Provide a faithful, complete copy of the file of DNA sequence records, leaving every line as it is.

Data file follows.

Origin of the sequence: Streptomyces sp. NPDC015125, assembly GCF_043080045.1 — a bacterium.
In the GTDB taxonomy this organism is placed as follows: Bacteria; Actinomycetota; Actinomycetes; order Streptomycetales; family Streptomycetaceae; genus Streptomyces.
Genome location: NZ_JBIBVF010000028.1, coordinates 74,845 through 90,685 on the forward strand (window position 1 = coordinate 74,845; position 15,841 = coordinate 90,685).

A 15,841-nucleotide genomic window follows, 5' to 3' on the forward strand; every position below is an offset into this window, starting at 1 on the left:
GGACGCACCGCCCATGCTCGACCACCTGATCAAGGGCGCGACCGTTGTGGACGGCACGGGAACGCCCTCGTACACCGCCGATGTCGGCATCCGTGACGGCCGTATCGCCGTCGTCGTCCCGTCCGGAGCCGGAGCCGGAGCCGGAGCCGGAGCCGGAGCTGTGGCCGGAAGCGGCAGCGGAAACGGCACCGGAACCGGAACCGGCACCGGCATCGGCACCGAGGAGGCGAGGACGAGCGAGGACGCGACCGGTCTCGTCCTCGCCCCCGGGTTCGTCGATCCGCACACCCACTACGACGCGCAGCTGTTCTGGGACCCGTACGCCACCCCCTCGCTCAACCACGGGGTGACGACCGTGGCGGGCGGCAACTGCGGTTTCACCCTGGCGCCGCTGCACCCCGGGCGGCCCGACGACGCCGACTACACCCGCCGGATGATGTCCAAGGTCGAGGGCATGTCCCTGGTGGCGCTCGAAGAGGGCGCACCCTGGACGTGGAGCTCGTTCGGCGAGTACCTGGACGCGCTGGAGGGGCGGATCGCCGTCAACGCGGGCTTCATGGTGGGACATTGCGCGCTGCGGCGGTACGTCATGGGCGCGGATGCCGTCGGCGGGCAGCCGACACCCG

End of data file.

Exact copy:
Origin of the sequence: Streptomyces sp. NPDC015125, assembly GCF_043080045.1 — a bacterium.
In the GTDB taxonomy this organism is placed as follows: Bacteria; Actinomycetota; Actinomycetes; order Streptomycetales; family Streptomycetaceae; genus Streptomyces.
Genome location: NZ_JBIBVF010000028.1, coordinates 74,845 through 90,685 on the forward strand (window position 1 = coordinate 74,845; position 15,841 = coordinate 90,685).

A 15,841-nucleotide genomic window follows, 5' to 3' on the forward strand; every position below is an offset into this window, starting at 1 on the left:
GGACGCACCGCCCATGCTCGACCACCTGATCAAGGGCGCGACCGTTGTGGACGGCACGGGAACGCCCTCGTACACCGCCGATGTCGGCATCCGTGACGGCCGTATCGCCGTCGTCGTCCCGTCCGGAGCCGGAGCCGGAGCCGGAGCCGGAGCCGGAGCTGTGGCCGGAAGCGGCAGCGGAAACGGCACCGGAACCGGAACCGGCACCGGCATCGGCACCGAGGAGGCGAGGACGAGCGAGGACGCGACCGGTCTCGTCCTCGCCCCCGGGTTCGTCGATCCGCACACCCACTACGACGCGCAGCTGTTCTGGGACCCGTACGCCACCCCCTCGCTCAACCACGGGGTGACGACCGTGGCGGGCGGCAACTGCGGTTTCACCCTGGCGCCGCTGCACCCCGGGCGGCCCGACGACGCCGACTACACCCGCCGGATGATGTCCAAGGTCGAGGGCATGTCCCTGGTGGCGCTCGAAGAGGGCGCACCCTGGACGTGGAGCTCGTTCGGCGAGTACCTGGACGCGCTGGAGGGGCGGATCGCCGTCAACGCGGGCTTCATGGTGGGACATTGCGCGCTGCGGCGGTACGTCATGGGCGCGGATGCCGTCGGCGGGCAGCCGACACCCG